The 2018 government shutdown is bad for just about everybody. And it seems like it happened over something that most Americans want to see happen – protection for Dreamers. A Fox News poll says 86% of us support DACA. A CBS poll reports 87% supporting the idea.
But the shutdown does create an opportunity to jump into all sorts of conversations involving civics and procedure and policy and elections and checks and balances and three branches and media bias . . . well, you get the idea. If you haven’t already, this week might be a good time to jump ship on your scheduled curriculum and spend some time making connections to the government side of the social studies.
In the ongoing battle between serious, fact-based interpretation of current events and the onslaught of “fake news” stories being spread throughout social media (and beyond), 21st century social studies teachers face a daunting task. How can we possibly help students develop the necessary skills in order navigate the confusing blizzard of information they encounter on a daily basis? Even still, who has enough hours in the day to both cover all the required content and engage in current events activities that encompass more than reading an article and answering a few questions?
As a veteran teacher believe me, I feel your pain. My colleague Joe Zlatnik and I have spent time the past few years talking with teachers throughout the country about how they address bias in their classrooms. The consensus we have heard is that most teachers don’t address it since they don’t have time to teach “current events.” With this in mind we developed a set of simple activities that can help kids practice the skill of detecting bias within the framework of US and World history courses. I will explain one of these activities in this first part of a three part series.
The following is a guest post from Basehor-Linwood Middle School teacher Joe Zlatnik. Joe teaches 8th grade social studies at BLMS.
The concept of citizenship can be found throughout various social studies curricula. KSDE social studies standards are designed to “prepare students to be informed, thoughtful, engaged citizens…” and the National Council for the Social Studies C3 curriculum seeks to offer opportunities “for students to develop as thoughtful, engaged citizens.”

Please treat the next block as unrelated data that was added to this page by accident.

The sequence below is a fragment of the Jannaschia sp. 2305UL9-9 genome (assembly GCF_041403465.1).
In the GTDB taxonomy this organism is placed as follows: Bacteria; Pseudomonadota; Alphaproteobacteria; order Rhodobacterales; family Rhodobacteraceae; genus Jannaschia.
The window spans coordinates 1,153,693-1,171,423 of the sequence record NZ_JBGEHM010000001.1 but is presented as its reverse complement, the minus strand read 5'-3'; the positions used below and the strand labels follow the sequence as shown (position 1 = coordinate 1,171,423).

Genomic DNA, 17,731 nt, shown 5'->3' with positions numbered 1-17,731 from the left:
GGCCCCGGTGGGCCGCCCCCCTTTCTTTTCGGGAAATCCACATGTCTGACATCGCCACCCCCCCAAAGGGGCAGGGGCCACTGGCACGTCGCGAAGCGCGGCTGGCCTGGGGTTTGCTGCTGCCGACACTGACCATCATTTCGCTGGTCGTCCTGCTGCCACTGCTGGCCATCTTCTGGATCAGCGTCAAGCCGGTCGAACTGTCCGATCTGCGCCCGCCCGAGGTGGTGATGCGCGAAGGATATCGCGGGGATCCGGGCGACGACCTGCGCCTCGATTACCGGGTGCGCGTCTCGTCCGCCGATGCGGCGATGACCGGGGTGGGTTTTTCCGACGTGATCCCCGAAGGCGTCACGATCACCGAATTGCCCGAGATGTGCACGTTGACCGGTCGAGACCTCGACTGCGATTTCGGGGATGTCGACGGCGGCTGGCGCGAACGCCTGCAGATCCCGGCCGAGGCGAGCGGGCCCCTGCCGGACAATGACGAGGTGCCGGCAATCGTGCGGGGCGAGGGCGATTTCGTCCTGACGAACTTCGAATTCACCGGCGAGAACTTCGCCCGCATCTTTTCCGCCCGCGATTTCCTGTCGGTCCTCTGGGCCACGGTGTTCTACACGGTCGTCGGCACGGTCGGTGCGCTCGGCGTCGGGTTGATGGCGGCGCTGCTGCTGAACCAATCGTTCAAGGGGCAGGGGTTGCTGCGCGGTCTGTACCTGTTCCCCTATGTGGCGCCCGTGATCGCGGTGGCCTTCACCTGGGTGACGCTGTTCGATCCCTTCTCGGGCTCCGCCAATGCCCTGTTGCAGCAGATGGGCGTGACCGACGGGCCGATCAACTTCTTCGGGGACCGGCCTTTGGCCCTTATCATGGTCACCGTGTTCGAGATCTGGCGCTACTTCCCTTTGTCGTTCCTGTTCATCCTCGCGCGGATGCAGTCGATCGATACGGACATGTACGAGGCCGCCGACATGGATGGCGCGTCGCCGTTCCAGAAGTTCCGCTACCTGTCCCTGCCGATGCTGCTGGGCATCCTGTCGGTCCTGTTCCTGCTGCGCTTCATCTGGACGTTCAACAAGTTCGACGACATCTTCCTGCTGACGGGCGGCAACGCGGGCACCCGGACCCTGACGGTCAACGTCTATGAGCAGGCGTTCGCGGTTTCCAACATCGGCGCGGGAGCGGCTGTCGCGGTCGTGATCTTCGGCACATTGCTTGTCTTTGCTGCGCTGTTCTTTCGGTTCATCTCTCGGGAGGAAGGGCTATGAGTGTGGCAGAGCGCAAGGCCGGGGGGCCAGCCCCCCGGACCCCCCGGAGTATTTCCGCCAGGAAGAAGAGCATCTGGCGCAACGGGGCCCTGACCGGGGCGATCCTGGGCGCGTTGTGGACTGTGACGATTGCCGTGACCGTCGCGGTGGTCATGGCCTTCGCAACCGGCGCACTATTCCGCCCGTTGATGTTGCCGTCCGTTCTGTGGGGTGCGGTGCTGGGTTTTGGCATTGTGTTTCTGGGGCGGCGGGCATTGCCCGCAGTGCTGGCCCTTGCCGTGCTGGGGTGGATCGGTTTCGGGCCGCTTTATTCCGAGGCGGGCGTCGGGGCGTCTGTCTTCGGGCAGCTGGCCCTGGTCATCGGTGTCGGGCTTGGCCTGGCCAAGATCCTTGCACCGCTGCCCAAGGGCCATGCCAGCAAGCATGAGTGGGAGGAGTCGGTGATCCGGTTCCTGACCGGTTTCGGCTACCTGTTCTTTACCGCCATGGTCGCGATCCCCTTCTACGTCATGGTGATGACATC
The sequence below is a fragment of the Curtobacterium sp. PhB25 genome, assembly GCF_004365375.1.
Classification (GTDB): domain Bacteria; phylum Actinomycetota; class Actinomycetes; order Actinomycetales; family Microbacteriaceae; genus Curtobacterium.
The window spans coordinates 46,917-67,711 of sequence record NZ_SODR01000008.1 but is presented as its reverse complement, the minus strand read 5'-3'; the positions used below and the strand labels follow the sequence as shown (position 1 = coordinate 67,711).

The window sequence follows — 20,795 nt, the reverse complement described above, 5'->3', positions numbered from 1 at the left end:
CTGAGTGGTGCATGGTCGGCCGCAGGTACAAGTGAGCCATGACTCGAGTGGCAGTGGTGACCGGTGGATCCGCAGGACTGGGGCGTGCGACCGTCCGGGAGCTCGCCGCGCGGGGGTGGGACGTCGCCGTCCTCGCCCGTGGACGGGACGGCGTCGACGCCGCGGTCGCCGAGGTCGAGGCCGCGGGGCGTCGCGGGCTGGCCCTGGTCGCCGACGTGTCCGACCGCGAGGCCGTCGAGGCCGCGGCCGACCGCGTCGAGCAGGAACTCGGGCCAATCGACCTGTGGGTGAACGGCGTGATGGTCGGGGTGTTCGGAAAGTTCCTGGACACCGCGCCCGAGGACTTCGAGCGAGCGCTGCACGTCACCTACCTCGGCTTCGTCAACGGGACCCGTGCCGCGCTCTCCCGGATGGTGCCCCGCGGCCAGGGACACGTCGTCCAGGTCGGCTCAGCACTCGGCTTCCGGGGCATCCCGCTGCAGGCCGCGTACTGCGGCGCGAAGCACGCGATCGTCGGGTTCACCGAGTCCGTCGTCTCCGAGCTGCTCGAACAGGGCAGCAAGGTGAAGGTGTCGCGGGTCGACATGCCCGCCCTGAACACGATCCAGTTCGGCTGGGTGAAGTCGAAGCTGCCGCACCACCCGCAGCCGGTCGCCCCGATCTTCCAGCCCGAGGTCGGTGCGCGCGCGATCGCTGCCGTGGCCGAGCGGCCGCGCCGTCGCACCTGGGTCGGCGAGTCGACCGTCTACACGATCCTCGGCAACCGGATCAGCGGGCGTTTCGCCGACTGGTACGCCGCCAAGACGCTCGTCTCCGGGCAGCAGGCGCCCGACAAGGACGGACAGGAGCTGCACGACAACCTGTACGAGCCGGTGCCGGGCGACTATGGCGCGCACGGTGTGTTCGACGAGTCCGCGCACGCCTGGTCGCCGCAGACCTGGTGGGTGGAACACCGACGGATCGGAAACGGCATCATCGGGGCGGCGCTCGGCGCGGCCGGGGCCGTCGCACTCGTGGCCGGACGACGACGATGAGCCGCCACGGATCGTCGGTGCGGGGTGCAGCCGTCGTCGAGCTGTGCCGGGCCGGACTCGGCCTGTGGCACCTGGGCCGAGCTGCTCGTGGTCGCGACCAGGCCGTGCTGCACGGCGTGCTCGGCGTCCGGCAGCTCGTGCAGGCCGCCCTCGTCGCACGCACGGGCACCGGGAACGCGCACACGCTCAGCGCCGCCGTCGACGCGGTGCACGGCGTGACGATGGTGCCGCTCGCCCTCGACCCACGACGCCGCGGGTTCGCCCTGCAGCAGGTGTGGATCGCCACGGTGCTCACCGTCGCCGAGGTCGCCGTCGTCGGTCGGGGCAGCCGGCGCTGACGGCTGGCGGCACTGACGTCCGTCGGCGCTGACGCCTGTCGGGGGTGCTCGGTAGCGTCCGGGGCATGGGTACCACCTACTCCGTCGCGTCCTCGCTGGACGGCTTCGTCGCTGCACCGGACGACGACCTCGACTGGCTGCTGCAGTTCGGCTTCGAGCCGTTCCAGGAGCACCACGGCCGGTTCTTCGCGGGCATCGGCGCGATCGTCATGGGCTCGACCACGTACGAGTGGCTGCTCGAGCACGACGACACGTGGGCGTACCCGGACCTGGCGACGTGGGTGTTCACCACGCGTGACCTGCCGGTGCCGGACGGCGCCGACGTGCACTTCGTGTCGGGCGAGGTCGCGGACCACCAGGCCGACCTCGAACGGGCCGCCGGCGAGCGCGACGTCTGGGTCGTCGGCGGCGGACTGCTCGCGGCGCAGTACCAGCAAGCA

However, the steps to becoming a citizen are not clearly outlined. It is as if you become a citizen as a byproduct of going through these prescribed curriculums. I argue that one will not simply become an engaged citizen by completing a curriculum, but that students also need to have a way to decipher the ever-changing world we live in.
Being an engaged citizen today is, perhaps, more difficult now than it has ever been. The CBS Evening News with Walter Cronkite has given way to Fox News and MSNBC. We now live in a world with a 24-hour news cycle, multiple cable news channels, and a bias that is inherent in almost all the information that we receive.
As reporting has been replaced by editorializing, we find ourselves struggling to formulate our own opinions due to being overwhelmed by talking heads from across the political spectrum telling us what we should think. Developing a sense of citizenship amongst students, while daunting, is now more important than ever.
A few years ago, I was introduced to “Discrepant Event Inquiry” from Glenn Wiebe. (Here is another post about it from his History Tech blog). The idea is that you take an image and only reveal a little bit at a time. As I reveal a little bit of the picture, the students must guess Who is in the picture, What is happening, When was the photograph taken, and Where is this taking place. This encourages students to think outside the box and it also does WONDERS with questioning and how to ask the right questions. Naturally, I turned this into a competition. Continue reading How I use “Discrepant Event Inquiry” in my classroom→